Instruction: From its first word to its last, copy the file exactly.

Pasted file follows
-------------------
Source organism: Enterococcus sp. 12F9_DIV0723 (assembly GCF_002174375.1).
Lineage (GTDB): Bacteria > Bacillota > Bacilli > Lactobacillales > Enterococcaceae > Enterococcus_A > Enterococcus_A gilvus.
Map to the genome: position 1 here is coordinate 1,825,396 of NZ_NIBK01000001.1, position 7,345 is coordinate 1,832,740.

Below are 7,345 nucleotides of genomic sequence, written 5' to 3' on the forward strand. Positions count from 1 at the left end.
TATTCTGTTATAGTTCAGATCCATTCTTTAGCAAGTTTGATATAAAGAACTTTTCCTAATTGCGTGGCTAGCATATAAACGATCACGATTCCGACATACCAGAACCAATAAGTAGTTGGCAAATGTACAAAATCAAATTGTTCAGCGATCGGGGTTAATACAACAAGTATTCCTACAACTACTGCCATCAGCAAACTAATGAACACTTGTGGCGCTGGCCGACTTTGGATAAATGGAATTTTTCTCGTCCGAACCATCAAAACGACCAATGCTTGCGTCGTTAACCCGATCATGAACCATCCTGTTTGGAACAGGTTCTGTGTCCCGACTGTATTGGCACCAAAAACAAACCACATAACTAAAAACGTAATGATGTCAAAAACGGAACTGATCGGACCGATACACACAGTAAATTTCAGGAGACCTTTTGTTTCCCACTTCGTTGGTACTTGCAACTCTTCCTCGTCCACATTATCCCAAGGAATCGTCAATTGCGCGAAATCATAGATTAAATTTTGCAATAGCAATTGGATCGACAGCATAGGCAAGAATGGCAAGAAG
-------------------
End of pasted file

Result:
Source organism: Enterococcus sp. 12F9_DIV0723 (assembly GCF_002174375.1).
Lineage (GTDB): Bacteria > Bacillota > Bacilli > Lactobacillales > Enterococcaceae > Enterococcus_A > Enterococcus_A gilvus.
Map to the genome: position 1 here is coordinate 1,825,396 of NZ_NIBK01000001.1, position 7,345 is coordinate 1,832,740.

Below are 7,345 nucleotides of genomic sequence, written 5' to 3' on the forward strand. Positions count from 1 at the left end.
TATTCTGTTATAGTTCAGATCCATTCTTTAGCAAGTTTGATATAAAGAACTTTTCCTAATTGCGTGGCTAGCATATAAACGATCACGATTCCGACATACCAGAACCAATAAGTAGTTGGCAAATGTACAAAATCAAATTGTTCAGCGATCGGGGTTAATACAACAAGTATTCCTACAACTACTGCCATCAGCAAACTAATGAACACTTGTGGCGCTGGCCGACTTTGGATAAATGGAATTTTTCTCGTCCGAACCATCAAAACGACCAATGCTTGCGTCGTTAACCCGATCATGAACCATCCTGTTTGGAACAGGTTCTGTGTCCCGACTGTATTGGCACCAAAAACAAACCACATAACTAAAAACGTAATGATGTCAAAAACGGAACTGATCGGACCGATACACACAGTAAATTTCAGGAGACCTTTTGTTTCCCACTTCGTTGGTACTTGCAACTCTTCCTCGTCCACATTATCCCAAGGAATCGTCAATTGCGCGAAATCATAGATTAAATTTTGCAATAGCAATTGGATCGACAGCATAGGCAAGAATGGCAAGAAG